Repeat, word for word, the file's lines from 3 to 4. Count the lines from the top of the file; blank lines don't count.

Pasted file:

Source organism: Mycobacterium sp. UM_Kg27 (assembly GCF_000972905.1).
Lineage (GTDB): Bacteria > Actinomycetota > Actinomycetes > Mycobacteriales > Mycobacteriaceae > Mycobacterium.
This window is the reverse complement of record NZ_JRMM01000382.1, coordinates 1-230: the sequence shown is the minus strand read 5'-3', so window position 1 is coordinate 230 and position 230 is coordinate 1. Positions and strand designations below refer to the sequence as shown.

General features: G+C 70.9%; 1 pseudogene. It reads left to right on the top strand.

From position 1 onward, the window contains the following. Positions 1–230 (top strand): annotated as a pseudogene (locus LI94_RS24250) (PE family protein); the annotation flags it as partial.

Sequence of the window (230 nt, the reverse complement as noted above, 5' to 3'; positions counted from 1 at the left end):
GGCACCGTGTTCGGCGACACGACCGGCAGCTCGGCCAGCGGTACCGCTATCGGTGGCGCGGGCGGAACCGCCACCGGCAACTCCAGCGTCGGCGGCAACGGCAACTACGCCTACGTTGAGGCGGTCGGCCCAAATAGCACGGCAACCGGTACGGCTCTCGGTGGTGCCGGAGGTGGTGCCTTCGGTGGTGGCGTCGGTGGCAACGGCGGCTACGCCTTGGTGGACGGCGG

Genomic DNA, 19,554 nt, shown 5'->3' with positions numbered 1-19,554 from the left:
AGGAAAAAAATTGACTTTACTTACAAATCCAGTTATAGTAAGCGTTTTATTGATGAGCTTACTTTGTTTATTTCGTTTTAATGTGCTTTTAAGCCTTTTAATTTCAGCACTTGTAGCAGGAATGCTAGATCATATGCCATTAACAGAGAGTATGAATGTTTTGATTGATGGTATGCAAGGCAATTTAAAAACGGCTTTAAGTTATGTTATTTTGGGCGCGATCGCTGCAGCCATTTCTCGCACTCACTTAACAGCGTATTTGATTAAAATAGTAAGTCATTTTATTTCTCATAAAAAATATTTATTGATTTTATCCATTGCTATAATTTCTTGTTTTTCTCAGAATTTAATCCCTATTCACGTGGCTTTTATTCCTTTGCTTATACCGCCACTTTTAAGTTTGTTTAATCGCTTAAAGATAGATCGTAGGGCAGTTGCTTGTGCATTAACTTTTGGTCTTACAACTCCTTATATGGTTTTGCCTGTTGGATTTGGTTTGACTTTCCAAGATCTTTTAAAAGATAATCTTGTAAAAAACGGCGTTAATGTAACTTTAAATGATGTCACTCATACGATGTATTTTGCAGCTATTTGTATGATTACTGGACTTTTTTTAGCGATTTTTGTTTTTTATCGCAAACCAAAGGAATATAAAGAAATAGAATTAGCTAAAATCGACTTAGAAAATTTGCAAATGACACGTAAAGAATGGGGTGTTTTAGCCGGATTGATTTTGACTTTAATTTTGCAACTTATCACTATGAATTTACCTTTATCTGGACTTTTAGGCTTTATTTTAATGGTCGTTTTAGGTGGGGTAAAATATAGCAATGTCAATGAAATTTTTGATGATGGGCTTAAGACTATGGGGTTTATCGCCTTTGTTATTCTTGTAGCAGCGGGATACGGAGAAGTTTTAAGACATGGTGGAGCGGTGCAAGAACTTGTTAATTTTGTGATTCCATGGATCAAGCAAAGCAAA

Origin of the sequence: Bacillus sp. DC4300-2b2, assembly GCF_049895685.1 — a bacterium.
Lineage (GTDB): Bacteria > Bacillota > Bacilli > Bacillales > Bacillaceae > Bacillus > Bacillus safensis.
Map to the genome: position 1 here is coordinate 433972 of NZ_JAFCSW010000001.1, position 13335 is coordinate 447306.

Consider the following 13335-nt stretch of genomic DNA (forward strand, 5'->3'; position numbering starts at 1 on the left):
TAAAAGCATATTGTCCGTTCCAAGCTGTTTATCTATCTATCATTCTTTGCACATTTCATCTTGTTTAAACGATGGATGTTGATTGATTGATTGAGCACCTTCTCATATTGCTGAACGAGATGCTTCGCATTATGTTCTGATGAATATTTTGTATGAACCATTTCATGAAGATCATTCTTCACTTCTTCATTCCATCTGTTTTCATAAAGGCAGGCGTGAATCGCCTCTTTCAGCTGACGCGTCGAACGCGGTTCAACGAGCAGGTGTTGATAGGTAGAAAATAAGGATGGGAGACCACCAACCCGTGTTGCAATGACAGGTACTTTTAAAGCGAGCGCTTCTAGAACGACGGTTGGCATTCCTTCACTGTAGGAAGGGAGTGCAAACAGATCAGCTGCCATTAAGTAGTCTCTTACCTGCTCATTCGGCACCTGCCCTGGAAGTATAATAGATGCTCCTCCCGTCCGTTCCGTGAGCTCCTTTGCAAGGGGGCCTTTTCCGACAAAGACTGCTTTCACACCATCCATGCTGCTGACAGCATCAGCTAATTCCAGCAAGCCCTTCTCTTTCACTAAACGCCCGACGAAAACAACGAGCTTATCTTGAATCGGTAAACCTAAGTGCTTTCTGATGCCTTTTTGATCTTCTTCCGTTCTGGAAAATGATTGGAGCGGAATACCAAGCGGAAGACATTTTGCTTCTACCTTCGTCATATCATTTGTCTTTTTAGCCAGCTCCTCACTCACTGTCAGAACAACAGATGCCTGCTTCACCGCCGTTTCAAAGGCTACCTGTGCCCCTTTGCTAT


This window is the reverse complement of record NZ_JRMM01000382.1, coordinates 1-230: the sequence shown is the minus strand read 5'-3', so window position 1 is coordinate 230 and position 230 is coordinate 1. Positions and strand designations below refer to the sequence as shown.

General features: G+C 70.9%; 1 pseudogene. It reads left to right on the top strand.